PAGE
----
Venom and Carnage, A History Lesson

Carnage A

It’s worth looking at the histories of Venom and Carnage, as it’s something that writers and editors can learn from. It  provides a model of how the company responded to two breakout villains, the mistakes they made and the things they did right.

Immediately after his first appearance, Venom became a recurring member of Spider-Man’s rogues gallery. He appeared about once an year in the pages of Amazing Spider-Man. The stories were generally pretty good, even if it had started to get routine. Typically, Venom stories were predated by two issues worth of cameo appearances which set up his big battle with Spider-Man. That helped make the stories into events, even the fifth time around. And comic shop owners were happy because a back issue with a Venom teaser was still worth more than the usual Spider-Man comic.

Venom’s fifth story was a hit for Marvel, introducing a Carnage, a spinoff character who became a member of a rogues gallery in his own right. That was followed by a final Spider-Man VS Venom fight, to celebrate the 30th Anniversary of Amazing Spider-Man #1. That’s the exact point the character became overexposed, as it was immediately followed by the Venom mini-series, and Maximum Carnage, a 14 part crossover in which Spider-Man, Venom and several Marvel heroes fought Carnage’s Charles Manson style family of supervillains. I’m probably making it sound better than it was, although the video game is fondly remembered.

Carnage C

It all sold pretty well. Venom’s Mini-Series was so successful that it was followed by another. It quickly got to the point where Venom was essentially a monthly title. Hell, Marvel was offering subscriptions. Venom also appeared in numerous Marvel books, fighting the likes of Ghost Rider, Daredevil and Iron Man. Meanwhile, the number of symbiotes continued to grow.

There was technically no Venom title to cancel, but Marvel reached the point where they stopped published new mini-series with the character. They took him off the chess board for a little while. He soon returned shortly after the Howard Mackie relaunch, and once again became one of the most frequent villains. His return arc was followed by a story in which he joined the Sinister Six, which was followed by an arc in which he hunted his former teammates. That led to a one-shot when Erik Larsen returned to the title, before Venom was unceremoniously defeated in one of Mackie’s final arcs.

Paul Jenkins and Humberto Ramos reintroduced the character in the first arc of Spectacular Spider-ManAnd it sold pretty well, with the first issue debuting at #2. This came shortly after Daniel Way’s Venom monthly debuted at #10. At around the same time, Brian Michael Bendis and Mark Bagley introduced the Ultimate Venom. Despite the popularity of that storyline and Venom’s key role in the Ultimate Spider-Man video game, it would be some time before the Ultimate Venom returned.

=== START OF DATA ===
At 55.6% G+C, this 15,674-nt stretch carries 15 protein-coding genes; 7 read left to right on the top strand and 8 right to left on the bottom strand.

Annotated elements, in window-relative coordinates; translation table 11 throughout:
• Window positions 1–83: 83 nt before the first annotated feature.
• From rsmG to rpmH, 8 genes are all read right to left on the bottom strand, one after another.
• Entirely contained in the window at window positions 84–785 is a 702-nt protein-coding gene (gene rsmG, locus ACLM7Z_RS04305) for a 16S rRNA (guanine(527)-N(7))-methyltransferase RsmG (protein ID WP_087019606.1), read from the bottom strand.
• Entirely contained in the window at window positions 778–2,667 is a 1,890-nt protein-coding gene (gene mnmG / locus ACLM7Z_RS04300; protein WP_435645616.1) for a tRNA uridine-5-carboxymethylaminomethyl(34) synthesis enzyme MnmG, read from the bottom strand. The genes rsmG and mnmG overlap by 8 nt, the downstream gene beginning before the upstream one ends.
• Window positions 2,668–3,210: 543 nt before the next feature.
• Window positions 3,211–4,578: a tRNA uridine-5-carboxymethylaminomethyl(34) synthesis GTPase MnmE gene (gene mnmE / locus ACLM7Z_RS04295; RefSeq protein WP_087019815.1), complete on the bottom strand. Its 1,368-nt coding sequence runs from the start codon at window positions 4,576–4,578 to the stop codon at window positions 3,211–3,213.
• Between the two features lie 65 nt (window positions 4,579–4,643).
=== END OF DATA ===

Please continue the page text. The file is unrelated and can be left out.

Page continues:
Carnage B

Mark Millar took Venom in a different direction in Marvel Knights Spider-Man, giving the symbiote to Mac Gargan. Interestingly enough, it was some time before there was any rematch between Spider-Man and Venom, despite the villain’s appearance on a Civil War cover. Before that happened, Eddie Brock returned in two of the final pre-One More Day issues of Sensational Spider-Man.

Venom was still a fixture in the Marvel Universe, joining Warren Ellis’s Thunderbolts. He played a prominent role in New Ways to Die, the longest arc of the Brand New Day era, and one of the best-selling. That arc also introduced Eddie Brock as Anti-Venom. The Mac Gargan Venom then joined the Dark Avengers, appearing in the American Son arc of Amazing Spider-Man, in which he was dispatched with ease. After the Dark Avengers were defeated in Siege, the Venom symbiote was given to Flash Thompson.

Venom became the lead of a still ongoing monthly title. He briefly fought Spider-Man in the pages of that book, and played a crucial role in Spider Island, although Dan Slott was careful to ensure that the two never actually met during that storyline, thus raising the stakes for their inevitable confrontation. Peter Parker doesn’t know that one of his best friends is the new Venom, though I wonder how long that can last.

Carnage DCarnage had a simarly rocky road. At CBR, Venomous Mask challenged the conventional wisdom that Carnage had been overexposed listing the villains’s appearances one by one, noting that since his debut in 1992, he appeared about once or twice an year during his peak.

His second appearance was the 14 part Maximum Carnage storyline. I’d counter that was excessive as a second arc. I can appreciate Marvel’s desire to monetize a new character who proved wildly popular, but this was overkill. Although there’s enough interest in the storyline that it’s still available as a TPB, even if I think that the quality is so poor that keeping it print diminishes Spider-Man’s brand.